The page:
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Sen. Orrin Hatch celebrates Muhammad Ali's greatness in funeral speech

LOUISVILLE — God raised up Muhammad Ali to be the greatest boxer of all time but also allowed him to wrestle with Parkinson's disease as an inescapable reminder that everyone is mortal and dependent on grace, Sen. Orrin Hatch said Friday.

The Utah senator, who forged an unlikely friendship with the former heavyweight champ, was among the speakers at Ali's funeral service at the KFC Yum! Center. Ali died June 3 at age 74.

Hatch and Sen. Cory Booker, D-N.J., also introduced a resolution honoring Ali that passed the Senate on Friday.

At the funeral, Hatch reminisced about his 28-year association with Ali, including visiting children at Primary Children's Hospital, attending a Mormon Tabernacle Choir performance and being on the campaign trail together.

"The friendship we developed was, I think, puzzling to many people, especially those who saw only our differences. But where others saw difference, Ali and I saw kinship," he said.

Both were dedicated to their families and deeply devoted to their faiths, Ali to Islam and Hatch, 82, to The Church of Jesus Christ of Latter-days Saints. Both came from humble backgrounds and hardscrabble childhoods. Hatch grew up poor in Pittsburgh and Ali grew up poor in Louisville.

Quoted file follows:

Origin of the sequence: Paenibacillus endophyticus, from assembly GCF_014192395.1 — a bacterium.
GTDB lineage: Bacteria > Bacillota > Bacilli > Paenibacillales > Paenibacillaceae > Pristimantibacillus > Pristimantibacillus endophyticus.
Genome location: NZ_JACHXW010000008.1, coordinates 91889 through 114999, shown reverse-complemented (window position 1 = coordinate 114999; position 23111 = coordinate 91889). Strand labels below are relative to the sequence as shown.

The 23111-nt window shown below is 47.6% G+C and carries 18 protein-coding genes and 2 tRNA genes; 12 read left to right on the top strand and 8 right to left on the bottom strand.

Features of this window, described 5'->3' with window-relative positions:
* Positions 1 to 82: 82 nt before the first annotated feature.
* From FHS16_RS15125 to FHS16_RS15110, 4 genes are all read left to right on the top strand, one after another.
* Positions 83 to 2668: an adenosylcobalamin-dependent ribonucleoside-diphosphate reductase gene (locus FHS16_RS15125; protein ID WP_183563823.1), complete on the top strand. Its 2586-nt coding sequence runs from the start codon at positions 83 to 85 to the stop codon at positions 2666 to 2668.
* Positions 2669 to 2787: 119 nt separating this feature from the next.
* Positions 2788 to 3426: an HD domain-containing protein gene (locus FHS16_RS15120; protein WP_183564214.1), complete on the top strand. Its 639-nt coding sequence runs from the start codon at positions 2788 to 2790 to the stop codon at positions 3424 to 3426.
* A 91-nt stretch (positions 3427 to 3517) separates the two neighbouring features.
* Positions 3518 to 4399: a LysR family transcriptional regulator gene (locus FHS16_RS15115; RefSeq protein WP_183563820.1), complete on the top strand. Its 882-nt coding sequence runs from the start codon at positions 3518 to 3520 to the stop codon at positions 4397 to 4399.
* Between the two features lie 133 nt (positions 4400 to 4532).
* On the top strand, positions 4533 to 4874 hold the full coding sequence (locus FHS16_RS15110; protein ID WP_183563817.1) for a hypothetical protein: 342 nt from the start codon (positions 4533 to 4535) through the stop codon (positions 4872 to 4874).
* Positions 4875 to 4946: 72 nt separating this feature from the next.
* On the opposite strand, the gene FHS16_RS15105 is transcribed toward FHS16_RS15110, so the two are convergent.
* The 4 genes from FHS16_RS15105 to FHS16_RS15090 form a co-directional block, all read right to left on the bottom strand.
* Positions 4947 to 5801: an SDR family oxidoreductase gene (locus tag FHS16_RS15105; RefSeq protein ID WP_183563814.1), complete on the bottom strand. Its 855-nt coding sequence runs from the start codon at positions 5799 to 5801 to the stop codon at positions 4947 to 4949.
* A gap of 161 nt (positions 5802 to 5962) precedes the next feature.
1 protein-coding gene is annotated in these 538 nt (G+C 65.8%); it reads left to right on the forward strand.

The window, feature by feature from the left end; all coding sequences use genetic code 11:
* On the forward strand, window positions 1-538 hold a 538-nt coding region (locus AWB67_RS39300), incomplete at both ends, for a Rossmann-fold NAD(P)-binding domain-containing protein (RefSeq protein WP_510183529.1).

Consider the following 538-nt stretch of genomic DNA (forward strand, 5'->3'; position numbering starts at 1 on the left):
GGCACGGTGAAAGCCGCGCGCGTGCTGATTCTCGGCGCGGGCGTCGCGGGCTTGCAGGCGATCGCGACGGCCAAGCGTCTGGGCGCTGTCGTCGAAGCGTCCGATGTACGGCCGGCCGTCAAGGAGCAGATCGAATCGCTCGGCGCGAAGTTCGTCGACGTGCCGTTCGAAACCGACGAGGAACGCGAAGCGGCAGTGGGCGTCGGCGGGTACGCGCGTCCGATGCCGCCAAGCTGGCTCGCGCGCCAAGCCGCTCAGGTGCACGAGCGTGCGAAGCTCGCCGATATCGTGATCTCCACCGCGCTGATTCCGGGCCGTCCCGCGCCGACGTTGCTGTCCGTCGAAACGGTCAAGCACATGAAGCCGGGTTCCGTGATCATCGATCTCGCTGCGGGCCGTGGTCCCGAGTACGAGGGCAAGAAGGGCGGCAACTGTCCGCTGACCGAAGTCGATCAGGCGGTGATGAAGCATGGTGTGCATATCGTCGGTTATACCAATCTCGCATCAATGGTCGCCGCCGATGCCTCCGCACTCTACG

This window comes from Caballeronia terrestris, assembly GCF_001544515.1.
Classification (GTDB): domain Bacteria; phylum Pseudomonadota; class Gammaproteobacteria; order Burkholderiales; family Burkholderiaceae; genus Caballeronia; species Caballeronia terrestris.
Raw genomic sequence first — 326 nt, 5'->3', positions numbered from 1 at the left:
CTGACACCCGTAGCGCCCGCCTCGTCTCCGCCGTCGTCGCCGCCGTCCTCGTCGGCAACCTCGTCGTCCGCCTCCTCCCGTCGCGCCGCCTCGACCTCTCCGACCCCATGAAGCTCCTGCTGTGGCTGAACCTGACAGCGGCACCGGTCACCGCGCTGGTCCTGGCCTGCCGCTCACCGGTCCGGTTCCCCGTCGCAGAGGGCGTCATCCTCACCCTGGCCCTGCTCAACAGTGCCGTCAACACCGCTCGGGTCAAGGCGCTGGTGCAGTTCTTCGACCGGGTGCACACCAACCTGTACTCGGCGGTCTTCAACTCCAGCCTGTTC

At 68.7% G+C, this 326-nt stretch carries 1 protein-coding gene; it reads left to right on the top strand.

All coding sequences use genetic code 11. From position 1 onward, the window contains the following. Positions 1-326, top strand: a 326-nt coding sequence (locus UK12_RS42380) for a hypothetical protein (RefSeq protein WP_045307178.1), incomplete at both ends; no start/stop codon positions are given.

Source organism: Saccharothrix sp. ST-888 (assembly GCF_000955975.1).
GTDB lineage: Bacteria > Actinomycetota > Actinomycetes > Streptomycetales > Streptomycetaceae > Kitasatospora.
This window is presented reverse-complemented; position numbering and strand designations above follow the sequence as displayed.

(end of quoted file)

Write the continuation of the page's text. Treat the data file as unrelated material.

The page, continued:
"True, we were different in some ways, but our differences fortified our friendship, they did not define it. I saw greatness in Ali’s ability to look beyond the horizon of our differences to find common ground," Hatch said.

The senator said there were many facets to Ali's greatness, including his abilities as a boxer, charisma as a public figure and benevolence as a father and a friend. Some dismissed Ali's self declaration as "the greatest" as braggadocio, but he spoke the truth, Hatch said. And his greatness, he said, goes beyond the ring.

"Ali was the greatest because — as a debilitated yet unbroken champion in his later years — he pointed us to a greatness beyond ourselves, a greatness beyond even Ali. He pointed us to the greatness of God," Hatch said.

"Ali was an unsurpassed symbol of our universal dependence on the divine. He was the greatest because he reminded us all who is truly greatest: God, our creator."

For all of his ferocity as a fighter, Ali was also a peacemaker, Hatch said.

The senator related a story about a Utah radio host constantly berating him who asked if he could arrange for Ali to meet with Utahn and former middleweight champion Gene Fullmer in a joint interview. Ali agreed and the two former champs shared stories about some the best fights of all time.

"And in the process, Ali charmed that radio host on my behalf, gently transforming an unrepentant antagonist into a respectful sparring partner," Hatch said.

Ali joined Hatch on the campaign trial several times over the years and came to Utah to raise money for needy families. Hatch said Ali didn't see life through the binary lens of Republican versus Democrat that is so common today, but saw worthy causes and shared humanity.

"In Ali’s willingness to put principles ahead of partisanship, he showed us all the path to greatness," Hatch said.


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